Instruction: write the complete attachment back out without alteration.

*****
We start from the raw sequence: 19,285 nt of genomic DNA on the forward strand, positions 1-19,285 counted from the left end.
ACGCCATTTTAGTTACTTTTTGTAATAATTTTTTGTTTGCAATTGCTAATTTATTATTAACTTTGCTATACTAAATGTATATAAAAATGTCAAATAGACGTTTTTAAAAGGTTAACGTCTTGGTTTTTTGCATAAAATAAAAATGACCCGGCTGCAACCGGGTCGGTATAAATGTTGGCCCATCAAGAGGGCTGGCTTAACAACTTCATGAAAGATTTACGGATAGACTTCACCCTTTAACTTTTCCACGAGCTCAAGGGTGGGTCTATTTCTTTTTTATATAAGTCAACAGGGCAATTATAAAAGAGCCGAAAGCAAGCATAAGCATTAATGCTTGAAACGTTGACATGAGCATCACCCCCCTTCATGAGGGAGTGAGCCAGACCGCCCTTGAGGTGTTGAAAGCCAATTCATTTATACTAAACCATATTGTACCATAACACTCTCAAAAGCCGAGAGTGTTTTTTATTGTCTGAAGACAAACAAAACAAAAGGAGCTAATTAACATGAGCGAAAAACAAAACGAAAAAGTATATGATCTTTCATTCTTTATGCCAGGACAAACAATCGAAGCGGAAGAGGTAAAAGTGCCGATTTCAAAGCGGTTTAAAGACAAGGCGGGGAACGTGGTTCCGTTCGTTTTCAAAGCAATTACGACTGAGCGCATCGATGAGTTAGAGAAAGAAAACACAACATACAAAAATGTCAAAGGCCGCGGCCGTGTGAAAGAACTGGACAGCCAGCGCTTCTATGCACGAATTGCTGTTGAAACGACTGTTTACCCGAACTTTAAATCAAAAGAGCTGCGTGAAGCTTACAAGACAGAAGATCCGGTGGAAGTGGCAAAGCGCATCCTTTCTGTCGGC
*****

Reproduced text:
We start from the raw sequence: 19,285 nt of genomic DNA on the forward strand, positions 1-19,285 counted from the left end.
ACGCCATTTTAGTTACTTTTTGTAATAATTTTTTGTTTGCAATTGCTAATTTATTATTAACTTTGCTATACTAAATGTATATAAAAATGTCAAATAGACGTTTTTAAAAGGTTAACGTCTTGGTTTTTTGCATAAAATAAAAATGACCCGGCTGCAACCGGGTCGGTATAAATGTTGGCCCATCAAGAGGGCTGGCTTAACAACTTCATGAAAGATTTACGGATAGACTTCACCCTTTAACTTTTCCACGAGCTCAAGGGTGGGTCTATTTCTTTTTTATATAAGTCAACAGGGCAATTATAAAAGAGCCGAAAGCAAGCATAAGCATTAATGCTTGAAACGTTGACATGAGCATCACCCCCCTTCATGAGGGAGTGAGCCAGACCGCCCTTGAGGTGTTGAAAGCCAATTCATTTATACTAAACCATATTGTACCATAACACTCTCAAAAGCCGAGAGTGTTTTTTATTGTCTGAAGACAAACAAAACAAAAGGAGCTAATTAACATGAGCGAAAAACAAAACGAAAAAGTATATGATCTTTCATTCTTTATGCCAGGACAAACAATCGAAGCGGAAGAGGTAAAAGTGCCGATTTCAAAGCGGTTTAAAGACAAGGCGGGGAACGTGGTTCCGTTCGTTTTCAAAGCAATTACGACTGAGCGCATCGATGAGTTAGAGAAAGAAAACACAACATACAAAAATGTCAAAGGCCGCGGCCGTGTGAAAGAACTGGACAGCCAGCGCTTCTATGCACGAATTGCTGTTGAAACGACTGTTTACCCGAACTTTAAATCAAAAGAGCTGCGTGAAGCTTACAAGACAGAAGATCCGGTGGAAGTGGCAAAGCGCATCCTTTCTGTCGGC